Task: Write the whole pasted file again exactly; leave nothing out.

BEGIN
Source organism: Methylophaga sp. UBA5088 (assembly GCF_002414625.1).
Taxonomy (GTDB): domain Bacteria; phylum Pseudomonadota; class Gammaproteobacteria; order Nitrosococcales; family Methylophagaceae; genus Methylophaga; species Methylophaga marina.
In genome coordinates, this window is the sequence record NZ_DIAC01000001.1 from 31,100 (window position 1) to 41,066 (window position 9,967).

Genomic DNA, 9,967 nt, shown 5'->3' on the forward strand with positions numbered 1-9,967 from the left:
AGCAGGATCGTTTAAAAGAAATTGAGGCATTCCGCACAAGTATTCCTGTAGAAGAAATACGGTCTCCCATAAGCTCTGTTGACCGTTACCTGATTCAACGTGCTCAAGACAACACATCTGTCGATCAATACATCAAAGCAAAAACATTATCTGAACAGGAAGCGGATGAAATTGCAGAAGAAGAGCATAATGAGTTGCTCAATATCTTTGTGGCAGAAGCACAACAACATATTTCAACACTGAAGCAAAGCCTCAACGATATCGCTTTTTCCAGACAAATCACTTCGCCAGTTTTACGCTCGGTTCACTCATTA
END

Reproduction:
Source organism: Methylophaga sp. UBA5088 (assembly GCF_002414625.1).
Taxonomy (GTDB): domain Bacteria; phylum Pseudomonadota; class Gammaproteobacteria; order Nitrosococcales; family Methylophagaceae; genus Methylophaga; species Methylophaga marina.
In genome coordinates, this window is the sequence record NZ_DIAC01000001.1 from 31,100 (window position 1) to 41,066 (window position 9,967).

Genomic DNA, 9,967 nt, shown 5'->3' on the forward strand with positions numbered 1-9,967 from the left:
AGCAGGATCGTTTAAAAGAAATTGAGGCATTCCGCACAAGTATTCCTGTAGAAGAAATACGGTCTCCCATAAGCTCTGTTGACCGTTACCTGATTCAACGTGCTCAAGACAACACATCTGTCGATCAATACATCAAAGCAAAAACATTATCTGAACAGGAAGCGGATGAAATTGCAGAAGAAGAGCATAATGAGTTGCTCAATATCTTTGTGGCAGAAGCACAACAACATATTTCAACACTGAAGCAAAGCCTCAACGATATCGCTTTTTCCAGACAAATCACTTCGCCAGTTTTACGCTCGGTTCACTCATTA